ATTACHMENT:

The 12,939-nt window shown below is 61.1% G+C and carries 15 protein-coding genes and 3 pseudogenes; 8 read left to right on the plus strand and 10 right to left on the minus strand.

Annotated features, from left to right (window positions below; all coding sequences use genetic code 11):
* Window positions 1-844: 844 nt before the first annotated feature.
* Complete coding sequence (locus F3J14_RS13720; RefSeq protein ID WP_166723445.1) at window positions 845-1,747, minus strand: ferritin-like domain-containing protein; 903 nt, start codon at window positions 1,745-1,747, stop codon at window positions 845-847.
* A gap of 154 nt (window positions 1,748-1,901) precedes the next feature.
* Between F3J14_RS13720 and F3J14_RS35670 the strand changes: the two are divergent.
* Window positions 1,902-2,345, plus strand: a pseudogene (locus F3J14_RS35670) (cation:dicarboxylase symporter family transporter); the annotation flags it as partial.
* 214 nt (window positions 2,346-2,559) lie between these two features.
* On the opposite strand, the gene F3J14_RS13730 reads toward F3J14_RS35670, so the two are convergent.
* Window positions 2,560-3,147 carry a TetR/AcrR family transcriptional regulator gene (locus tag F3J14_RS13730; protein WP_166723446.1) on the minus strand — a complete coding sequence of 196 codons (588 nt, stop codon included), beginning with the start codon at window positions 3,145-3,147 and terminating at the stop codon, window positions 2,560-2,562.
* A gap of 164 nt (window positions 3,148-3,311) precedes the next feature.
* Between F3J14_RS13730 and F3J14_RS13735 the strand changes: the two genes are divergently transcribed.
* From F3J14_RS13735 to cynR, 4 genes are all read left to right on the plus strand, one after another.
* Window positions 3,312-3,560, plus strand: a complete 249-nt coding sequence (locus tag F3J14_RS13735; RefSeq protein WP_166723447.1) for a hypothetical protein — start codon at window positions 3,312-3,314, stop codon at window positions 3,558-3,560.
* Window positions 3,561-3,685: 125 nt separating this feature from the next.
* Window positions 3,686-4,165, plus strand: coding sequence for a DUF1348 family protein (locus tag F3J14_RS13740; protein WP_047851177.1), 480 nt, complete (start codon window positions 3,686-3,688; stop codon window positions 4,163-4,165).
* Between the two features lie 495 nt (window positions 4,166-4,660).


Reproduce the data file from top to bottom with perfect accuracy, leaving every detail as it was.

The 12,939-nt window shown below is 61.1% G+C and carries 15 protein-coding genes and 3 pseudogenes; 8 read left to right on the plus strand and 10 right to left on the minus strand.

Annotated features, from left to right (window positions below; all coding sequences use genetic code 11):
* Window positions 1-844: 844 nt before the first annotated feature.
* Complete coding sequence (locus F3J14_RS13720; RefSeq protein ID WP_166723445.1) at window positions 845-1,747, minus strand: ferritin-like domain-containing protein; 903 nt, start codon at window positions 1,745-1,747, stop codon at window positions 845-847.
* A gap of 154 nt (window positions 1,748-1,901) precedes the next feature.
* Between F3J14_RS13720 and F3J14_RS35670 the strand changes: the two are divergent.
* Window positions 1,902-2,345, plus strand: a pseudogene (locus F3J14_RS35670) (cation:dicarboxylase symporter family transporter); the annotation flags it as partial.
* 214 nt (window positions 2,346-2,559) lie between these two features.
* On the opposite strand, the gene F3J14_RS13730 reads toward F3J14_RS35670, so the two are convergent.
* Window positions 2,560-3,147 carry a TetR/AcrR family transcriptional regulator gene (locus tag F3J14_RS13730; protein WP_166723446.1) on the minus strand — a complete coding sequence of 196 codons (588 nt, stop codon included), beginning with the start codon at window positions 3,145-3,147 and terminating at the stop codon, window positions 2,560-2,562.
* A gap of 164 nt (window positions 3,148-3,311) precedes the next feature.
* Between F3J14_RS13730 and F3J14_RS13735 the strand changes: the two genes are divergently transcribed.
* From F3J14_RS13735 to cynR, 4 genes are all read left to right on the plus strand, one after another.
* Window positions 3,312-3,560, plus strand: a complete 249-nt coding sequence (locus tag F3J14_RS13735; RefSeq protein WP_166723447.1) for a hypothetical protein — start codon at window positions 3,312-3,314, stop codon at window positions 3,558-3,560.
* Window positions 3,561-3,685: 125 nt separating this feature from the next.
* Window positions 3,686-4,165, plus strand: coding sequence for a DUF1348 family protein (locus tag F3J14_RS13740; protein WP_047851177.1), 480 nt, complete (start codon window positions 3,686-3,688; stop codon window positions 4,163-4,165).
* Between the two features lie 495 nt (window positions 4,166-4,660).